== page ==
The months of October, November and December are especially hazardous to motorists because of deer migration. Every year, approximately 1.5 million vehicles hit a deer resulting in more than 150 deaths and thousands of injuries.
Today, two men in a Toyota pickup were killed when they were struck by an oncoming Ford pickup truck whose driver claimed he swerved to avoid a deer that ran in front of his vehicle. The head-on collision occurred on Highway 9 in Whatcom county around 5:45 am.
Killed in the accident was a 56-year-old Glacier man and his 50-year-old passenger. The passenger was not wearing a seatbelt according to The Bellingham Herald.
The hours just before sunrise and the hours of sunset and midnight are the hours where drivers are most at risk to collide with a deer.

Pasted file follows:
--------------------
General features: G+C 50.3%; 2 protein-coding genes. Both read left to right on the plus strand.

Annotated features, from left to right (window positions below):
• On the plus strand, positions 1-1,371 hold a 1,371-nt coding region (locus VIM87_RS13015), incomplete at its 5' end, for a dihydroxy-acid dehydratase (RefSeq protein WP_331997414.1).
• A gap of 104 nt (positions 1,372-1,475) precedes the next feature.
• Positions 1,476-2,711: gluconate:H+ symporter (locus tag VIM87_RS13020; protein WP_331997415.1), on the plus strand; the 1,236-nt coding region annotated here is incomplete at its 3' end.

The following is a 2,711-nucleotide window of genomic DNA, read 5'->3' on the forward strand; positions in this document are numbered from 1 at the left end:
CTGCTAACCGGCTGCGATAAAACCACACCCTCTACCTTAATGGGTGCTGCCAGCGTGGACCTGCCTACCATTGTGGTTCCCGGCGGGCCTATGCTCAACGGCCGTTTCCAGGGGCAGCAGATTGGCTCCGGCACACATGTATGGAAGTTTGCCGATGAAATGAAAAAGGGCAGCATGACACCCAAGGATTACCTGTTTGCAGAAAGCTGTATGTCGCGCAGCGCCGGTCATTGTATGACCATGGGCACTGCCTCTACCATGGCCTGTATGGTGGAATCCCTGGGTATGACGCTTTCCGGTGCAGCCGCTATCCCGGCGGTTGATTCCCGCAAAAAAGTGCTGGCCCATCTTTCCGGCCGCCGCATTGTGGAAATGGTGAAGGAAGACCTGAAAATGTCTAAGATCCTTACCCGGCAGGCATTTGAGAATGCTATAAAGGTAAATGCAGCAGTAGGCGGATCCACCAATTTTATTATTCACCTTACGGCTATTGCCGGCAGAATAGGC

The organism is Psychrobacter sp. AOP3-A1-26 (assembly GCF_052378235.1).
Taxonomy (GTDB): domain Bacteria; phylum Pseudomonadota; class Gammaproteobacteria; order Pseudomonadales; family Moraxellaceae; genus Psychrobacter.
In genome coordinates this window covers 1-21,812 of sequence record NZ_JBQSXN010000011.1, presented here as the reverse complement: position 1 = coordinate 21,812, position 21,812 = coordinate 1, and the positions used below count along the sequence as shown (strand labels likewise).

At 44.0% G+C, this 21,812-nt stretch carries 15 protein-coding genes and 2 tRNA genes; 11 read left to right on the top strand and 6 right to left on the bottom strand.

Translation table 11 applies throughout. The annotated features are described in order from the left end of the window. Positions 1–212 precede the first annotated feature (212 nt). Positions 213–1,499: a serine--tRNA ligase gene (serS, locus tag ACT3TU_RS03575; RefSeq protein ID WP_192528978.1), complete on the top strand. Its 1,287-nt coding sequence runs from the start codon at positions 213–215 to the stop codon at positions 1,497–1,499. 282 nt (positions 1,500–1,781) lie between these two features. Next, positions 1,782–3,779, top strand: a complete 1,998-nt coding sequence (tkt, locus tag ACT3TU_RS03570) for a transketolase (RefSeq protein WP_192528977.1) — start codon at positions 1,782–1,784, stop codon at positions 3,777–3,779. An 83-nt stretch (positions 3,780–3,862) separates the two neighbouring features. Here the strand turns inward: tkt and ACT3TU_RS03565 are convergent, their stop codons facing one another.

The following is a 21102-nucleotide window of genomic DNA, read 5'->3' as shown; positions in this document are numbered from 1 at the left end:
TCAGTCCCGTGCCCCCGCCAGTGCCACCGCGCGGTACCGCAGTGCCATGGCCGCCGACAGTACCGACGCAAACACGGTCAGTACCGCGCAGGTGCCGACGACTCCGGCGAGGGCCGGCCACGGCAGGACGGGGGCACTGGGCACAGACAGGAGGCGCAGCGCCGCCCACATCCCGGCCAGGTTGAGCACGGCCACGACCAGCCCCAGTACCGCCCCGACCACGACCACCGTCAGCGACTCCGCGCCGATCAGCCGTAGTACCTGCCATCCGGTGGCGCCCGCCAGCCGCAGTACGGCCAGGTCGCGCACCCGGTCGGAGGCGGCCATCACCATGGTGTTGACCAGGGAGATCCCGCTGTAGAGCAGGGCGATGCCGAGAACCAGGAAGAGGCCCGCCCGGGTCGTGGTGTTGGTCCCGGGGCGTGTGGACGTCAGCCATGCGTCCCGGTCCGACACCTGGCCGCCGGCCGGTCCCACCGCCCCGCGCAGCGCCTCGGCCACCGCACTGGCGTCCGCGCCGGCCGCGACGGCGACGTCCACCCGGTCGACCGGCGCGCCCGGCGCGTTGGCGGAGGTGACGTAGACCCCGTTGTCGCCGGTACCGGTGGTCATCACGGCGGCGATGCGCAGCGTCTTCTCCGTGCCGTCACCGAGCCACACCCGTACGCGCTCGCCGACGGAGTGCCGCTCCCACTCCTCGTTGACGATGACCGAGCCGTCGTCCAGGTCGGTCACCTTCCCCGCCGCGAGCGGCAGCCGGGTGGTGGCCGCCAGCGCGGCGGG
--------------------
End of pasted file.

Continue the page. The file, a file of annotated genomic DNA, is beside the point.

Unfortunately, it seems that the driver of the Ford made the wrong decision when he chose to swerve to avoid the deer. Drivers are taught to brake firmly when they see a deer in their path but remain in their lane. Many serious accidents such as this one occur when motorists swerve. Often, drivers can lose control of their vehicle when they swerve and in many cases, such as this one, they strike another vehicle.
This information is provided by Washington Injury Attorney blog, a service of The Farber Law Group. We represent people who have been seriously injured in motor vehicle accidents caused by the negligence of another.
Auto-Deer Collision Risk at Highest October-December
Motorists at risk of car accidents involving deer and elk in winter
Motorcyclist hurt in collision with deer on Highway 2 near Wenatchee